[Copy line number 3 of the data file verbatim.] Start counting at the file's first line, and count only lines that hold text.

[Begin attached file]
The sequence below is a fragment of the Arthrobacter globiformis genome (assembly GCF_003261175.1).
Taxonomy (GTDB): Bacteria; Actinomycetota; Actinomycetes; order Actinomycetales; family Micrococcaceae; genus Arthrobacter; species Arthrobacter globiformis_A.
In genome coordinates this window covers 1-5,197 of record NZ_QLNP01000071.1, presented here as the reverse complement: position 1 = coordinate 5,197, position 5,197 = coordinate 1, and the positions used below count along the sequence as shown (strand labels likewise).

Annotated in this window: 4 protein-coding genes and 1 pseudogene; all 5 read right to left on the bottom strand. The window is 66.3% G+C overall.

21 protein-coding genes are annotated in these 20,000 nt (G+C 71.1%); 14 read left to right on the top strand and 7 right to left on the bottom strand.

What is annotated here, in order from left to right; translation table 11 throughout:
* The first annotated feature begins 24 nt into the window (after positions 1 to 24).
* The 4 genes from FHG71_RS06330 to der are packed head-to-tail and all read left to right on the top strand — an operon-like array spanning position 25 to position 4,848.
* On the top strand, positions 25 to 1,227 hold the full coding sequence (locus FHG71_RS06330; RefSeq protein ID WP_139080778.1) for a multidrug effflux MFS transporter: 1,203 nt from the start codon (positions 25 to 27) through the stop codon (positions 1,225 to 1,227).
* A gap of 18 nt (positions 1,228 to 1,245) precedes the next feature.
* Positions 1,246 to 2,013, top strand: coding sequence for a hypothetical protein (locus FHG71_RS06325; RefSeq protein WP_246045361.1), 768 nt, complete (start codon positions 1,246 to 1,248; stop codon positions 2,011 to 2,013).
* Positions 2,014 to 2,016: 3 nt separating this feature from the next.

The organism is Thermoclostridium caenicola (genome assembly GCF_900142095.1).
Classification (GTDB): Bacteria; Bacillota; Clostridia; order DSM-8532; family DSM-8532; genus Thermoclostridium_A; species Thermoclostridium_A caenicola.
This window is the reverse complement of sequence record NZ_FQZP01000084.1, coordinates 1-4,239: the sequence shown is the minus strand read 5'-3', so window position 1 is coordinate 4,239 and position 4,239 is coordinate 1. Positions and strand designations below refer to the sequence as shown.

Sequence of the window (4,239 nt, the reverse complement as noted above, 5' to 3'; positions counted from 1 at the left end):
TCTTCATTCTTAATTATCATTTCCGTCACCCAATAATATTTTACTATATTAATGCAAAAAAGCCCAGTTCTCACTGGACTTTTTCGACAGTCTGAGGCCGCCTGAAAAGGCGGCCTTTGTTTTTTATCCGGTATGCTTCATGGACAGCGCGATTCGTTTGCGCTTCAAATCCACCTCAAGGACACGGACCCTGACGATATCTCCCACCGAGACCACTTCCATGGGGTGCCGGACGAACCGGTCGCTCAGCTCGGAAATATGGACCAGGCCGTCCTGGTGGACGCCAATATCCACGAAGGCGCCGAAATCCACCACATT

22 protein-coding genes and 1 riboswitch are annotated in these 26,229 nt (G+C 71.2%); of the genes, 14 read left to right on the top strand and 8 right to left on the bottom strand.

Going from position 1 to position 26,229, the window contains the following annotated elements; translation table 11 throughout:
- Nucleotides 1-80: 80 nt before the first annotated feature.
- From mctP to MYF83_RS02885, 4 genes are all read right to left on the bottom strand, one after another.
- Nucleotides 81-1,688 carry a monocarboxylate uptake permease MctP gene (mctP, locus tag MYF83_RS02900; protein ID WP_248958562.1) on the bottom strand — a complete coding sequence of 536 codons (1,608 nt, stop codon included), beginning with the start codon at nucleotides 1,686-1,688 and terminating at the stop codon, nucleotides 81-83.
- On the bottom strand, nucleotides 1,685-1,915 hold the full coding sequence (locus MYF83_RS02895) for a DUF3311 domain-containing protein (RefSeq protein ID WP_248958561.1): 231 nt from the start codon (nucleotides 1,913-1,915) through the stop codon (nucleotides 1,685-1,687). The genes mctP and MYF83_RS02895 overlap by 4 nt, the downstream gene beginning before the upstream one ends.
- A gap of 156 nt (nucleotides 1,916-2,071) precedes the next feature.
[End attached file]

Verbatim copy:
In genome coordinates this window covers 1-5,197 of record NZ_QLNP01000071.1, presented here as the reverse complement: position 1 = coordinate 5,197, position 5,197 = coordinate 1, and the positions used below count along the sequence as shown (strand labels likewise).